The starting point for me on this path called “engaged Buddhism” came from questions I asked growing up, watching the Vietnam War play out on our TV screen every night: what does it mean to be a Buddhist when someone bombs your neighborhood? When they rape your mothers and sisters? When they murder your old people? When they burn your crops, your houses, and whole villages down in order to “save them”? When they invade your country on the pretext of “democracy” and instead end up supporting those who do those things to you?
Later, I realized that questions also need to be asked from a closer-to-home perspective: what does it mean to be a Buddhist when your tax dollars support those things? What does it mean to be a Buddhist when your society turns a blind eye to its own murderous policies? What does it mean to be a Buddhist when your Black friends are treated as lesser human beings? Questions like these disturbed me as well.
Buddhism spoke eloquently to me about the many types of suffering to which we are all subject, including the “suffering of suffering.” This was all well and good, but I also wanted to see how these teachings could stop war, alleviate the ordinary suffering of poverty or discrimination, and help to make communities more peaceful and loving but also less prejudiced, more welcoming, and more equal. I make no apologies for the tensions that propelled me into an activism that called out injustice, that was always against war, and that remains steadfastly leftist in orientation. This is me. But as I continued on my own journey, I found ways to unify these two strands of my life and I found that the practice of meditation—and the teaching of it—could assist me in assisting others to at least reach that place where they might confront their own prejudices and patterns, which implicitly, off the cushion, might be helping to continue those problematic outer manifestations of human suffering. To heal this broken world. To think about how we all participate in it and therefore we all must tackle not only the outer manifestations but also the root causes. These root causes lie within us.
My encounter with Thich Nhat Hanh and the name he put on these tensions, “engaged Buddhism,” led me to seek out like-minded folks who also wrestled with these dilemmas. I went to the Naropa Institute (now Naropa University) because they offered an MA program in this very field. I realized that my work with Native communities, refugees from Central America, homeless shelters, anti-nuclear efforts, environmentalism, and finally, hospital chaplaincy, could all be ways of healing our world. And I became convinced that any Buddhism divorced from these issues was not a Buddhism for me.
One transformative moment for me was a meeting a Thai Buddhist monk who was formerly a famed judge who had helped rid his community of drugs and violence. I asked him why he became a monk when he had been so effective in helping end such serious problems in the world around him. “Because I realized that the problem of the world is me,” he replied.
As a psychologist and educator, I have spent the better part of 50 years working to unite these two trends: the inner depth of analysis and transformation that Buddhist practices cultivate, and the outer efforts to heal the world of its pains that have real names and serious practical consequences all around me. I have not been “successful,” if success is measured by certainty. I still doubt. Doubt that I can make a difference. Doubt that I should even continue to try when a quieter, more contemplative life beckons at this age. But my wrestling with these problems is my life, I realize, and I will always continue this back-and-forth movement. Like the in- and the out-breath, I will move outward when I see that which I can positively affect and move inward when I realize that I am unmoored, needing to find an honest balance, a center which sustains me in the struggle.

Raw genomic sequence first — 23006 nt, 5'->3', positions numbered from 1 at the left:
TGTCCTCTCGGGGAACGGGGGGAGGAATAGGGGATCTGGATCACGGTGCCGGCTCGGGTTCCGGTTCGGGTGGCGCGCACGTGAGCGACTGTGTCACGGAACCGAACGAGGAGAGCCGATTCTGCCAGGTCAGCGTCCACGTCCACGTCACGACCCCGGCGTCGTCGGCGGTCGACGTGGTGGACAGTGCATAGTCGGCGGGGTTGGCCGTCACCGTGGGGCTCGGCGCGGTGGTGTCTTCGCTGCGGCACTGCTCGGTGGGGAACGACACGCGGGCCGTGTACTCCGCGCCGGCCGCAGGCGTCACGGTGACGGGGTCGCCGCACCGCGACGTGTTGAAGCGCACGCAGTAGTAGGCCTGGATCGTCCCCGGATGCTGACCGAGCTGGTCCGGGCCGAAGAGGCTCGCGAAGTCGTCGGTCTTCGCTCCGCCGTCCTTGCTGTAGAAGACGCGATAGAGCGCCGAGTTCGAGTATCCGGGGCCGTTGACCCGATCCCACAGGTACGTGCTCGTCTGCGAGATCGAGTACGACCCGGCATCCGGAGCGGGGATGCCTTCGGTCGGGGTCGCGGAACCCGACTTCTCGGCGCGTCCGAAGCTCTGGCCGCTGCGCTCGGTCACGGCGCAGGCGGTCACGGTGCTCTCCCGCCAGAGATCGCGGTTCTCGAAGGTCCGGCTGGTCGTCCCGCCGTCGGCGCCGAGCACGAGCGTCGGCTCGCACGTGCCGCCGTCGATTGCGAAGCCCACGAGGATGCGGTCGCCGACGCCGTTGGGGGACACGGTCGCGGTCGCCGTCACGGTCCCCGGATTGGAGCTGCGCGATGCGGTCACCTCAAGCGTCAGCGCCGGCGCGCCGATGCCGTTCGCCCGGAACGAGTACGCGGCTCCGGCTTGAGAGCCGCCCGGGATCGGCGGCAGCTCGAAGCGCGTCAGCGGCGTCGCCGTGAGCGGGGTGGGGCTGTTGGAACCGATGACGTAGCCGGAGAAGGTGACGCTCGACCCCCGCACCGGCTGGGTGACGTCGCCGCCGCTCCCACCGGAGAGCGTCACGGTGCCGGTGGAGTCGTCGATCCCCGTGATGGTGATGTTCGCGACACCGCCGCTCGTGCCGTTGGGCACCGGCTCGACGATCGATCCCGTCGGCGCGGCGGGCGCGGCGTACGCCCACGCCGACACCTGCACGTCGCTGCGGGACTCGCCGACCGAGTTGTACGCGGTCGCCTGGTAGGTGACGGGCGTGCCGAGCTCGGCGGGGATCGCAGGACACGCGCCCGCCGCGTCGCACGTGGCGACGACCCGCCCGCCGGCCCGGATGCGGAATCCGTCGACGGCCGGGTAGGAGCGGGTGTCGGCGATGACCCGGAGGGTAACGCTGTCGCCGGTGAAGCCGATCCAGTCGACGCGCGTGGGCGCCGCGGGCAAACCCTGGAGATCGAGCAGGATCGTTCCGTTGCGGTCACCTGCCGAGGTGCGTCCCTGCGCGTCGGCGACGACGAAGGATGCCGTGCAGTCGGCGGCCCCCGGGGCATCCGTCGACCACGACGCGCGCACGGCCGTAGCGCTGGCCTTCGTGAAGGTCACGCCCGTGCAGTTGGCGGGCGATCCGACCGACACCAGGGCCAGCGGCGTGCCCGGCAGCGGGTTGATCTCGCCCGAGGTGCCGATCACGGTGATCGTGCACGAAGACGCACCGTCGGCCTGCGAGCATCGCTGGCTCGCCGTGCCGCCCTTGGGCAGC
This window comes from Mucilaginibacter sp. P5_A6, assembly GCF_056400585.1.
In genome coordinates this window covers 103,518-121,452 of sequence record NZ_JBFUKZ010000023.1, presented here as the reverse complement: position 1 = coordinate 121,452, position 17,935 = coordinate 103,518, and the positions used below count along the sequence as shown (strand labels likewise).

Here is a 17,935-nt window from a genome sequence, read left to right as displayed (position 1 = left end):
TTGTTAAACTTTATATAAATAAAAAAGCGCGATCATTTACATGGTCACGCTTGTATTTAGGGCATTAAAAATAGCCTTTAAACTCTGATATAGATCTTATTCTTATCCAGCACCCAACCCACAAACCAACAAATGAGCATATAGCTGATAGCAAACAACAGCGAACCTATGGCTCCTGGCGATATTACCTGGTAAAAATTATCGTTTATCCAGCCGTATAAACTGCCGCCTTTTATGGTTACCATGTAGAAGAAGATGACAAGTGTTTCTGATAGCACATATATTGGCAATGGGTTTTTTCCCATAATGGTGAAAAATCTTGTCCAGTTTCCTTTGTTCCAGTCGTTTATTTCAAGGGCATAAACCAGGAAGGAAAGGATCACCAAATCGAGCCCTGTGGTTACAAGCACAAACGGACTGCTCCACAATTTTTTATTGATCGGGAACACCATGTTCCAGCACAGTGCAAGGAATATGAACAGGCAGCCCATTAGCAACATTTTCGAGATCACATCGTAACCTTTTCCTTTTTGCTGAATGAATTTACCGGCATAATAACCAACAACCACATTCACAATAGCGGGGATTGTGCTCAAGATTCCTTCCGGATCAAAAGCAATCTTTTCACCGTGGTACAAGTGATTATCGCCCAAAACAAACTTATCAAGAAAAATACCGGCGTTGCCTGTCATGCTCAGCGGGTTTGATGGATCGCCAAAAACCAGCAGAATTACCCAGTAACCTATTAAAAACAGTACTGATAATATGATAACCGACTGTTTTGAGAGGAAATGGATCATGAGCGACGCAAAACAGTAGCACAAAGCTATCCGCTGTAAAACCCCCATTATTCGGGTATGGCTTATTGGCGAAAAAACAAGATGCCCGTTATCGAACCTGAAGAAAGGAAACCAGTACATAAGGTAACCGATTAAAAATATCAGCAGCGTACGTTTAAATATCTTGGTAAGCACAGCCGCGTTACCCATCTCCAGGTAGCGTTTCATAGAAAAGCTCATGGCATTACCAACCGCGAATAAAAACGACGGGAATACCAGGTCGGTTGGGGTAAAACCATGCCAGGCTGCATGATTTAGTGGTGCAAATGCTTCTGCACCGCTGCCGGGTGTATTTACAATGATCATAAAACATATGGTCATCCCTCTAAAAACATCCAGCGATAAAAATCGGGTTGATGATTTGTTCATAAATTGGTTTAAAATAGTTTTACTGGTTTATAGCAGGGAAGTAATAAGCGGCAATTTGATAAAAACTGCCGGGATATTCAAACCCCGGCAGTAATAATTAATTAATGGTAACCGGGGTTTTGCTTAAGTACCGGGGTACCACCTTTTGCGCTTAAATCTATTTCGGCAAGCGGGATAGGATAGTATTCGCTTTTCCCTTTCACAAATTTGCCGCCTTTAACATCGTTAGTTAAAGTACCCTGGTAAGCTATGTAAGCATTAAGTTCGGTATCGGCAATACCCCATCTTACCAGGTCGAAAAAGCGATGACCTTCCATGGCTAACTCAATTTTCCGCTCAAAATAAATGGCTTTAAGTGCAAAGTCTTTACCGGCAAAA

I guess that monk was right; the problem of the world is me, and working on that problem, the inner as well as the outer struggles, is my foremost task. Healing the pains of moving too far in any one direction: isolation and focus on self, versus absorption in the outer manifestations of suffering, is the deep task that I have assigned myself.
So where does this fit with meditation?
As I have come to see it, the practice of meditation can be the starting point of engaging with—and healing—the world. By sharing these practices, I find that while many come away with some enthusiasm for Buddhism, others are simply moved to question, to see more deeply who they are and to move away from tight-fisted notions of self and other. They seem a bit more pliable, a bit freer, a bit more open.
That openness is, I think, the place where our world begins to heal.
It is certainly not enough: we still need to address our greed, which kills off whole species and risks killing our collective humanity. We still need to work on those impulses that rush to war or warlike intent. We still need to alleviate the disgraceful poverty that exists and the absurd notions that one human is worth more than another.
But if we can open ourselves to seeing differently and raise the courage to stay there, to sit with the pain and open up to the vastness of the infinite possibilities that we all possess, we begin to change the first problem of the world.